Important tests to use to choose a service provider include the knowledge and experience of the individuals working on the fund; the quality of the technology; the volume of human and technological resources that will be devoted to the fund; the willingness of the service provider to account for its performance on a regular basis; and the rapidity with which issues can be resolved or escalated.
 
“Investors will always be impressed by a manager which conducts thorough due diligence prior to the appointment of a service provider, negotiates and understands the detail of the contracts it signs rather than relying on legal counsel alone, and not only reviews the relationship regularly but documents its evolution. In fact, one clear signal to an investor not to make an investment is a manager who is unwilling to share documents as crucial as prime brokerage agreements and International Swaps and Derivatives Association agreements (ISDAs).”
 
The firm says that this open as well as regular and detailed engagement with service providers was never more important than it is today when regulation is causing banks to sell or withdraw from businesses or restrict services – and it is no longer quick or easy to appoint an alternative. “This is an especially problematic risk for investment strategies which are illiquid, or less profitable, or which entail the purchase of assets which are hard-to-value or finance. Managers need to keep up-to-date on how their service providers are evaluating their business, probe how the business strategies and policies of their providers are changing, and understand the risks and trigger points in their contractual arrangements with service providers, or they could fall victim to an unpleasant surprise.”
 
SuMi Trust warns of the danger of complacency in managing relationships with prime brokers and administrators. “It is easy to get overly comfortable with a longstanding relationship. Which is why investors value managers that document their relationships, manage counterparty risks actively, assess the value providers add regularly, and which are willing to rotate prime brokers and administrators in much the same way that companies alternate their auditors.”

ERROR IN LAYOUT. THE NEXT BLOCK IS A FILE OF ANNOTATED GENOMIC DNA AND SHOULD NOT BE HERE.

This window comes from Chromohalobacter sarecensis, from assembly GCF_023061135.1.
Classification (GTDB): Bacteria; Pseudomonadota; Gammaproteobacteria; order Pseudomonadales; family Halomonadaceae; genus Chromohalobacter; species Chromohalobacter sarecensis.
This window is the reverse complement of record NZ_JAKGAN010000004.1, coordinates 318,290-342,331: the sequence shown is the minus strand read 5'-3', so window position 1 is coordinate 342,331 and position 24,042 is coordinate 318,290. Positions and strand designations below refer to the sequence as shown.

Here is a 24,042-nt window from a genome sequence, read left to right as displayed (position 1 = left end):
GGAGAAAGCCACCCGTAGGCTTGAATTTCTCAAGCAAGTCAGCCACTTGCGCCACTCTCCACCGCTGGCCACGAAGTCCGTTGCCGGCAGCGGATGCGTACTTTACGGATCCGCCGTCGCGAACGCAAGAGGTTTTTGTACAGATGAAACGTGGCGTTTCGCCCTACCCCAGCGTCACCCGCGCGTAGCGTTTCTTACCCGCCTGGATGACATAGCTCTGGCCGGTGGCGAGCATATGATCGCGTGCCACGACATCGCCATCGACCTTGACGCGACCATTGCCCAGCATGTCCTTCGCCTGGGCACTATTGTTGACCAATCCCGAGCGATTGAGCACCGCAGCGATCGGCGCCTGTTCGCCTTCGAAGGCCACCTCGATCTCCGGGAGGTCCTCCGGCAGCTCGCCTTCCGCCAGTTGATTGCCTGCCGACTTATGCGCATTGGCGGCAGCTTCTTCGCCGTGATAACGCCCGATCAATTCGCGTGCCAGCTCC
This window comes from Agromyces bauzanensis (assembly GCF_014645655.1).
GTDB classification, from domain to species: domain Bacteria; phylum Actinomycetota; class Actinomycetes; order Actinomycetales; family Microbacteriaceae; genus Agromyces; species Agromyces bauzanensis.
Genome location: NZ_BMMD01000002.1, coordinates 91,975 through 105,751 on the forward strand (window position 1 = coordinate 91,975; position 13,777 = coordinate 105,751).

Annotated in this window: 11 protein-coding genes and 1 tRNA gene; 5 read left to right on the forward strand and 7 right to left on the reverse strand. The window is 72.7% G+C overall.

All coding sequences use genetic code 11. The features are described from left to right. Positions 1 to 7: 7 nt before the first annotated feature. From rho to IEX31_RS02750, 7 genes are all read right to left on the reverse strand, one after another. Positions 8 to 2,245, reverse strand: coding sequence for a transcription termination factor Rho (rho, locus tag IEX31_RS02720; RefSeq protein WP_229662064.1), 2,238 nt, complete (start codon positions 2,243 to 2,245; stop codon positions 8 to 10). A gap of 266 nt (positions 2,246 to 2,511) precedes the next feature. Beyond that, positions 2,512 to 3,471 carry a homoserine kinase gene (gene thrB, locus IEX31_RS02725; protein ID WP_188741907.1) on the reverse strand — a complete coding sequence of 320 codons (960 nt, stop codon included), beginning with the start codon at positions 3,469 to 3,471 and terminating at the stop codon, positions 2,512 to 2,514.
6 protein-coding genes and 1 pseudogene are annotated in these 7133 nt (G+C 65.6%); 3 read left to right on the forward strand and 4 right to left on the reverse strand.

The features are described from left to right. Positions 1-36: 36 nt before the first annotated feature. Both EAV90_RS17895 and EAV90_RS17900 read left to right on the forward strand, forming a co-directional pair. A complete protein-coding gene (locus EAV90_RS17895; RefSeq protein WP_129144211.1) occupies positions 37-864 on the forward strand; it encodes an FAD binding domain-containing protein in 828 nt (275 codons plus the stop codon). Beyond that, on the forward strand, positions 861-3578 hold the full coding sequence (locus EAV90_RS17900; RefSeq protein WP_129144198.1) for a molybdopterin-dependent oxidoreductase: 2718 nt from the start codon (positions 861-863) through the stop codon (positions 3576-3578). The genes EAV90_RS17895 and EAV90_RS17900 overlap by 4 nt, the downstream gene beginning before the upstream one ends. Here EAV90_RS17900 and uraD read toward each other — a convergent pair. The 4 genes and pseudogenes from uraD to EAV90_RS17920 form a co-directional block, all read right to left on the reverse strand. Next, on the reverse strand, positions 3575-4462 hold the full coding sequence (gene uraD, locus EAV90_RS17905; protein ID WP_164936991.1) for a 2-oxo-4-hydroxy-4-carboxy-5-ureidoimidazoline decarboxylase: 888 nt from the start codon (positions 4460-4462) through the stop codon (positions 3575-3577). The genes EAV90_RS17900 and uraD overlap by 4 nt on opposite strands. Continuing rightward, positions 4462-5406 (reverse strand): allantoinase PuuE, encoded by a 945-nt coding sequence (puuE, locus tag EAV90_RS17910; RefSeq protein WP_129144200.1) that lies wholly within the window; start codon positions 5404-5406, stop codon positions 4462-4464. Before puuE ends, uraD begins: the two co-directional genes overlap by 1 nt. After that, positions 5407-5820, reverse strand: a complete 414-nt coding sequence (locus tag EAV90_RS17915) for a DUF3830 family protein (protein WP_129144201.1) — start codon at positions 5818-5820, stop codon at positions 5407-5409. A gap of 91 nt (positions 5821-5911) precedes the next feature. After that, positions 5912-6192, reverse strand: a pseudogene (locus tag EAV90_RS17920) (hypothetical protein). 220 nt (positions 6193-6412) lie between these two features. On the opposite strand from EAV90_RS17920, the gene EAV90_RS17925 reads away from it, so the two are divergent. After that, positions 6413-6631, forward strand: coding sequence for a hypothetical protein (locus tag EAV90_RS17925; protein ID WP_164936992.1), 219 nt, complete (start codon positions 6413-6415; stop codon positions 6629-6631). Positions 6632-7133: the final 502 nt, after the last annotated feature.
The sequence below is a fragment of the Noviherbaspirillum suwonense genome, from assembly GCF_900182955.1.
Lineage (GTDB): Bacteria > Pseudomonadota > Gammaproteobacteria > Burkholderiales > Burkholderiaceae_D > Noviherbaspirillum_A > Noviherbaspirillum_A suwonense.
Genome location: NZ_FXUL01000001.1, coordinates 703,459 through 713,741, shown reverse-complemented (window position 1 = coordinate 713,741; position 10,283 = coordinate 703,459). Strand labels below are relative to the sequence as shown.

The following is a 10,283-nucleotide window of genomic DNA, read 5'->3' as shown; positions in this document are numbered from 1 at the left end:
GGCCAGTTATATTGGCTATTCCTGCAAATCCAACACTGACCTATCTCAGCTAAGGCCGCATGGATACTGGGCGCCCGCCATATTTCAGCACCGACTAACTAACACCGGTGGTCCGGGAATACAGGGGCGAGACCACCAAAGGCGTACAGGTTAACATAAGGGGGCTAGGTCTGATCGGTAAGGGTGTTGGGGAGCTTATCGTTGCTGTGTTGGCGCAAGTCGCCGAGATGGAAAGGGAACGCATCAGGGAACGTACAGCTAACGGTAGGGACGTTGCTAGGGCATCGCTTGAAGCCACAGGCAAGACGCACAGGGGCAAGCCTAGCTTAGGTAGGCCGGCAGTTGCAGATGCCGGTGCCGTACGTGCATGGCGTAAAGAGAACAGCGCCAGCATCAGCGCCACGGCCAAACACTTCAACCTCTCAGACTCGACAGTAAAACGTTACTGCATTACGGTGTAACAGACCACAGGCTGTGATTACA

Investors appreciate managers that not only understand the internal dynamics of their service providers, but scour the market constantly for more suitable or sustainable alternatives, the firm believes. “After all, investors themselves are checking existing and alternative providers constantly, as part of their due diligence on fund managers. This continuous exposure to the marketplace means they can lose confidence in a particular provider long before a manager does.”
 
An annual review of relationships, which assesses the financing, liquidity, asset safety, technology and even staffing risks posed by a provider, is now essential to retain the confidence of investors, SuMi TRUST says. “At the very least, an annual review verifies that nothing material has changed, while at its best a review will provide early warning of under-investment or strategic changes that might have an adverse effect on a manager. Signs that a prime broker is looking, for example, to focus on equity long/short funds is a clear warning to illiquid strategies to look for a new provider.”
 
However, the firm finds that the annual review of service providers is still the exception rather than the rule among managers. “This is partly because managers lack the resources to conduct annual reviews. But it also reflects the fact that most managers have retained a one-dimensional view of prime broker risk: namely, the threat of insolvency. This is unsurprising, given the impact on the industry of the collapse of Lehman Brothers and the near-collapse of Bear Stearns. But it ignores the continuum of other risks which prime brokers represent. These include the inability of the prime broker to fund itself even in normal market conditions, and its ability to avoid operational errors.”
 
SuMi Trust points out a series of risks that are specific to the bi- lateral relationship between a manager and a prime broker. “Chief among them is the profitability threshold set by the prime broker. For prime brokers, regulatory pressure to raise capital and liquidity ratios has reduced the importance of revenue and increased the importance of return on assets. Other prime broker-specific risks include the contractual elements in prime brokerage and ISDA agreements that govern the services delivered by the prime broker. The reliability of its cyber-security is another issue.”